William L. Clements Library
Exhibit at the Great Hall of the William L. Clements Library, University of Michigan.
Sugar in the Atlantic World: Trade and Taste
October 18, 2010 — February 18, 2011
Curated by JJ Jacobson
A new exhibit at the Clements Library showcases a selection of its materials for studying sugar's social, economic, political and culinary history. "Sugar in the Atlantic World: Trade and Taste" opened to the public on October 18, 2010 and will be on display through February 18, 2011.
Sugar was originally known to Europe as a rare and costly spice, but the growth of sugarcane production, first in the Mediterranean and then in the Atlantic regions, made it ever more available. Between the middle of the 1600s and the middle of the 1800s, sugar was transformed from a luxury to a widely consumed commodity in Great Britain and the United States. By the late 1800s, it was a thoroughly common article of diet, even a necessity, for most consumers.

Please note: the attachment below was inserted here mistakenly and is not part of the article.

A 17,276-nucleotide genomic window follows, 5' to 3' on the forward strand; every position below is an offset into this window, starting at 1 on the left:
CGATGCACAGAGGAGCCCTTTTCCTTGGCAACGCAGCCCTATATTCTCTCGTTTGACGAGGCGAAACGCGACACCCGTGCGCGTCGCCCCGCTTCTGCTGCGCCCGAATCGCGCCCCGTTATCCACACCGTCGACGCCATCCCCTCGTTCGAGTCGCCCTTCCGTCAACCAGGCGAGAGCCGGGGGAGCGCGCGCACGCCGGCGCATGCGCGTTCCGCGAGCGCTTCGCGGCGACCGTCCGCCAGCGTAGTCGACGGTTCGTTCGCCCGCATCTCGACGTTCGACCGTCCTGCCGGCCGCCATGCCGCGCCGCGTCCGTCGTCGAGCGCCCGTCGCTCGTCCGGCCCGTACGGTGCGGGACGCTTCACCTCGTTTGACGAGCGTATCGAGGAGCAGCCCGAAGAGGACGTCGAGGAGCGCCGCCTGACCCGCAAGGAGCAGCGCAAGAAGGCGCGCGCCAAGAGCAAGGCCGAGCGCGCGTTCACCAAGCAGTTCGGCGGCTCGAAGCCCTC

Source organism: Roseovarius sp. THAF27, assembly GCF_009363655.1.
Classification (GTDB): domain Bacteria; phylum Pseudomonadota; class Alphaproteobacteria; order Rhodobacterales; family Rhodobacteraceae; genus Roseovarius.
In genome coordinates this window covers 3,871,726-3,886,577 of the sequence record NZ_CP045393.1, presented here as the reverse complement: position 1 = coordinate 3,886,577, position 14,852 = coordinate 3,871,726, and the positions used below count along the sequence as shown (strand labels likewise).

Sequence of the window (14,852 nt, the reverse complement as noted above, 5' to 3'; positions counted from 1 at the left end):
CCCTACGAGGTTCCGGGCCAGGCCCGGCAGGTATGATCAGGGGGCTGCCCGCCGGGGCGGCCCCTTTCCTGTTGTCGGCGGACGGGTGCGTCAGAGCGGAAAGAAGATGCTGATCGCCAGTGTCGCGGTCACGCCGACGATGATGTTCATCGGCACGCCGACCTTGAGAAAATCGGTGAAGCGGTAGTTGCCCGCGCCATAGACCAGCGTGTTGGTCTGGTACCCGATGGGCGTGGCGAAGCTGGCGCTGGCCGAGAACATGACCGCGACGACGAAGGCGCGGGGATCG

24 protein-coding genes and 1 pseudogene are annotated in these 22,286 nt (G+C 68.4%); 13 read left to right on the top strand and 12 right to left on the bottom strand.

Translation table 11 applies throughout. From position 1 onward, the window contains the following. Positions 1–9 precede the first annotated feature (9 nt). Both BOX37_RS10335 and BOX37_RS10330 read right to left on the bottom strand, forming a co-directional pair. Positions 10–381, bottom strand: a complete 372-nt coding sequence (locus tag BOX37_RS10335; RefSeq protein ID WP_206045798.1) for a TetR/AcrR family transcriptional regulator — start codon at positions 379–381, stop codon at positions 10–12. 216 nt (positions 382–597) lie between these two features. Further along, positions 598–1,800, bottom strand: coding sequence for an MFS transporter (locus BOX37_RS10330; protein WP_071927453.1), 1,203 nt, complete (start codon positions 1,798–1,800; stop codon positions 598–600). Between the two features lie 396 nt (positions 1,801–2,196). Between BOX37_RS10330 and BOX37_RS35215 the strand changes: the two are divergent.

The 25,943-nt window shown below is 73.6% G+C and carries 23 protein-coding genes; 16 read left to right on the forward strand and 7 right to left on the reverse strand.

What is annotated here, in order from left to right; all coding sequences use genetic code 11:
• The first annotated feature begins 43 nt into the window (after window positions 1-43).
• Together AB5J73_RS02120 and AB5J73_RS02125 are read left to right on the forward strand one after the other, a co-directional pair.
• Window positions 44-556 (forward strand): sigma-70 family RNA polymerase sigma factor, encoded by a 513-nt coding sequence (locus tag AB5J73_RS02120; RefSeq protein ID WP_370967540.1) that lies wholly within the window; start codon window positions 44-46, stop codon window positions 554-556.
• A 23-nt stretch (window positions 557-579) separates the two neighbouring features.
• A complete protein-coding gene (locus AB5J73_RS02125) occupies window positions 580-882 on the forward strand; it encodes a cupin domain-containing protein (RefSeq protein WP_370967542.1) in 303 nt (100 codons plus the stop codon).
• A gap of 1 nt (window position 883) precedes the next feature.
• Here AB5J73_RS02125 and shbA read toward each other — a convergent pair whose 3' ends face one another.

This exhibit examines sugar two ways: as a commodity and as a consumable. The first part, using materials from the library's book, graphics, map, and manuscript collections, tells the story of the colonial sugar trade in the British West Indies: production, business, and politics. The second part uses cookbooks, confectioners' equipment catalogs, and advertising ephemera to tell the culinary and gastronomic story of how sugar (as ingredient and foodstuff) was consumed as its availability grew, thereby driving the sugar trade.